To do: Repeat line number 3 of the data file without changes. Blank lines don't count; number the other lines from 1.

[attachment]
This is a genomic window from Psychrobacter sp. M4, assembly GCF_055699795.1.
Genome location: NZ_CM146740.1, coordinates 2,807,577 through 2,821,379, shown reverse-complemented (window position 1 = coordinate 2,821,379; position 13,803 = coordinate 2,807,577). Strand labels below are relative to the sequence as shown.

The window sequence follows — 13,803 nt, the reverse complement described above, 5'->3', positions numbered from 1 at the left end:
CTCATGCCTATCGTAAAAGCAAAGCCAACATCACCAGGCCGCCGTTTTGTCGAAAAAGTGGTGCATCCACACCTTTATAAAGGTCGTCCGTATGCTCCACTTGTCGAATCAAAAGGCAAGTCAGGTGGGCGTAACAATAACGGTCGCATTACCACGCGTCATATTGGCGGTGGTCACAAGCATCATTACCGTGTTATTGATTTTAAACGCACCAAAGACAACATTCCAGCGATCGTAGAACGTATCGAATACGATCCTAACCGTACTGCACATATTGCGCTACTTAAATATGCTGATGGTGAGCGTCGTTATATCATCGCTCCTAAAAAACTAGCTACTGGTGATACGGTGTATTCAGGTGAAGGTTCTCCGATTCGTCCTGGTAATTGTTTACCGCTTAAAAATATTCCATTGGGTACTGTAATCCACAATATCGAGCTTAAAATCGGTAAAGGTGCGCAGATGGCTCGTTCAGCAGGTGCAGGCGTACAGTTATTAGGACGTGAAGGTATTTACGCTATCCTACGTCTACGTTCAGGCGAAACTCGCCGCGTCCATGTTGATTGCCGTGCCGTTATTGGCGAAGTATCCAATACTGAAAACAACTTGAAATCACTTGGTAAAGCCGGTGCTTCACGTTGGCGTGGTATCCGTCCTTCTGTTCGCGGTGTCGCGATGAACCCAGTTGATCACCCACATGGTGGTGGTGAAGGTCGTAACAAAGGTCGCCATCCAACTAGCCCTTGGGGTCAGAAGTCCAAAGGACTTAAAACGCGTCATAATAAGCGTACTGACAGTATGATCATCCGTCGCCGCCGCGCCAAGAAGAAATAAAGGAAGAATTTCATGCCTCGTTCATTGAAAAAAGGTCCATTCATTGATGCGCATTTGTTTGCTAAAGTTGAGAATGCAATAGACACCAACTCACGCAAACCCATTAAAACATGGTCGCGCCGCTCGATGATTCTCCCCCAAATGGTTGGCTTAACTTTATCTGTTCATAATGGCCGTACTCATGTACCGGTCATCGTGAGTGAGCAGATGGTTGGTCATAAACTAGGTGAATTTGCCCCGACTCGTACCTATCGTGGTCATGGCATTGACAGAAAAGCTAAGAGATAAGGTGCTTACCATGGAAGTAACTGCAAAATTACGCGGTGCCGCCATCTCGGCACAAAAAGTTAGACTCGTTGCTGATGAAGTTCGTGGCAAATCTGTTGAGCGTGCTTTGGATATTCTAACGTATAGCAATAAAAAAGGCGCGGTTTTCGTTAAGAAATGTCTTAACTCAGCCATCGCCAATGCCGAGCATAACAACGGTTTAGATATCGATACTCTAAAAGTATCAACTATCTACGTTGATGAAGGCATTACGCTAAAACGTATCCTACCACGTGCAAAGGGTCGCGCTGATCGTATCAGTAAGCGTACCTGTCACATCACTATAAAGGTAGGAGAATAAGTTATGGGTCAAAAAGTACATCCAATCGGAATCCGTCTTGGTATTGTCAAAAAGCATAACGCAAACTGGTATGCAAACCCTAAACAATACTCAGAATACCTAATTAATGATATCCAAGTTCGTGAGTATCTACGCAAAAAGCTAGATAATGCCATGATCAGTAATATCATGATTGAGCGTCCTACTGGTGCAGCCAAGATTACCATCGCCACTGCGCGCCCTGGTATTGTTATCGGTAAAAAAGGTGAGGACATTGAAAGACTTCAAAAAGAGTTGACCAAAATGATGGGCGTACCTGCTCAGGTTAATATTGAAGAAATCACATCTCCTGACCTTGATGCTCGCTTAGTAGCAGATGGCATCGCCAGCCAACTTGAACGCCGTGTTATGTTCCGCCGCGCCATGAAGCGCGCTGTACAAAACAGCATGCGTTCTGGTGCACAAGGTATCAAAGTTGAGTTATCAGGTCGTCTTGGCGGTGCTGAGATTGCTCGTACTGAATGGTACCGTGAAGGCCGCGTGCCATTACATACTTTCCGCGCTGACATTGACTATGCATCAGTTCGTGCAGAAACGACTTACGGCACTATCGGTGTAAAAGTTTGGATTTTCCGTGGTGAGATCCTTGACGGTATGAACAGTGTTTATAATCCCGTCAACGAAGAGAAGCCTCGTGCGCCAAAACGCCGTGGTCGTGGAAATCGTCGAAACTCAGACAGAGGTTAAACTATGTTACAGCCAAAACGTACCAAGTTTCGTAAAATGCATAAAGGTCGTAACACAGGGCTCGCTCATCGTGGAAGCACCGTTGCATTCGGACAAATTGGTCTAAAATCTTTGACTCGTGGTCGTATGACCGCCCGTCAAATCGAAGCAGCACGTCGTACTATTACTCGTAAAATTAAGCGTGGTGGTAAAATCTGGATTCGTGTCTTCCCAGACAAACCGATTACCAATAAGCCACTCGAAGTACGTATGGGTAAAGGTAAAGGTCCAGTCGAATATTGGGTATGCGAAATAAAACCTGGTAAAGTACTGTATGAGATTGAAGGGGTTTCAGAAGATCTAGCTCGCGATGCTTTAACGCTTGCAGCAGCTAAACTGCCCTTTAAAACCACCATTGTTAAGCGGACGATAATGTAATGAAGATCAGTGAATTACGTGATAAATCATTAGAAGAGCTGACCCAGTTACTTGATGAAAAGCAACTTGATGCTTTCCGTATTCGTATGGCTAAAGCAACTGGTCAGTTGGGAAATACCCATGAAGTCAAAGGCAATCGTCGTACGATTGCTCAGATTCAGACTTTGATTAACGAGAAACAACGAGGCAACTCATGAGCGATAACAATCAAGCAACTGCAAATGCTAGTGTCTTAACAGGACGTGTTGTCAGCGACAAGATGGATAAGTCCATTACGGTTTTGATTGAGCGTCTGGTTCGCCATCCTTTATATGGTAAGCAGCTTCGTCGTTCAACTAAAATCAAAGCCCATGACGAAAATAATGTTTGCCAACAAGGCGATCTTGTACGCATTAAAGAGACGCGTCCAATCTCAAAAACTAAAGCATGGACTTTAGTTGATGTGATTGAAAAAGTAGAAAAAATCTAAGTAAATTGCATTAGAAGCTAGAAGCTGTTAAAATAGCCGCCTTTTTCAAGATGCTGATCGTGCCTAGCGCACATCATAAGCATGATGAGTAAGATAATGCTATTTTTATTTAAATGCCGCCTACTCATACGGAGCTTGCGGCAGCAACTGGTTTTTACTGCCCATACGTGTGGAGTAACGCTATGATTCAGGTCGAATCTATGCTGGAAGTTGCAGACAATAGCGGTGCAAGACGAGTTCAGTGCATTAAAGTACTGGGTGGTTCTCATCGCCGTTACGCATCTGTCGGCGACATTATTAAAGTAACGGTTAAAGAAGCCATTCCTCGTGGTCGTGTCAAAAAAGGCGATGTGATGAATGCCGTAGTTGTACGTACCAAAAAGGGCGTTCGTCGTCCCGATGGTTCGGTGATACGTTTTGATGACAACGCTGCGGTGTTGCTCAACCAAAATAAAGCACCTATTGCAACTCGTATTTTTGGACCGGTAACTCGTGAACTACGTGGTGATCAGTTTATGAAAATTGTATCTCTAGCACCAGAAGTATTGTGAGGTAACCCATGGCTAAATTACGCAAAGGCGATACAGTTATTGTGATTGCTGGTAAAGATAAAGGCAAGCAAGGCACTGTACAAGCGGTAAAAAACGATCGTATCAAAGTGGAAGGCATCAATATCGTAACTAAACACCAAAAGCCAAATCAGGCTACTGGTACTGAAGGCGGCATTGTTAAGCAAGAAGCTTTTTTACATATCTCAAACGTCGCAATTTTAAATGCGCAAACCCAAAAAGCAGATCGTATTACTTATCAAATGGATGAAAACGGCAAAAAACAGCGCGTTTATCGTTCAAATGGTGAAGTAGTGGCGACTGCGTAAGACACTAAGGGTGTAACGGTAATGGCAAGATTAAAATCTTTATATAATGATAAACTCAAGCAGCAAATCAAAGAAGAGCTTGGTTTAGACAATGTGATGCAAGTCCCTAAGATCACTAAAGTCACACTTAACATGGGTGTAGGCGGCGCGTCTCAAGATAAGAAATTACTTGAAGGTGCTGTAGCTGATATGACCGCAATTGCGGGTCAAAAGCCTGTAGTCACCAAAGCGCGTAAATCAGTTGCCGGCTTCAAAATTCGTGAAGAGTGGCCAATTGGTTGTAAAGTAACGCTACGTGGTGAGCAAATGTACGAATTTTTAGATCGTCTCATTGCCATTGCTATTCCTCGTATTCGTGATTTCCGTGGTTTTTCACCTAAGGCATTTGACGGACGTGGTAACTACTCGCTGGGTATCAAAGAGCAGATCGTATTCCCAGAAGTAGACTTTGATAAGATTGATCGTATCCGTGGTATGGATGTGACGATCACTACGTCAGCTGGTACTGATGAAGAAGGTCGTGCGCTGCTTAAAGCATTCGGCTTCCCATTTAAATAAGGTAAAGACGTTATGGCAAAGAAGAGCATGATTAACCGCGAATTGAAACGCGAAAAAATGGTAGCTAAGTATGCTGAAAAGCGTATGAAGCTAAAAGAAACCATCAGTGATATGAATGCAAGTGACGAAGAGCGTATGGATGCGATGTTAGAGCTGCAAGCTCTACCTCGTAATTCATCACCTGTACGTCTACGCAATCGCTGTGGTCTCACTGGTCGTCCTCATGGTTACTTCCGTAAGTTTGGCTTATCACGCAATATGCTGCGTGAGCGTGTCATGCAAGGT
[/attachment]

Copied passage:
The window sequence follows — 13,803 nt, the reverse complement described above, 5'->3', positions numbered from 1 at the left end: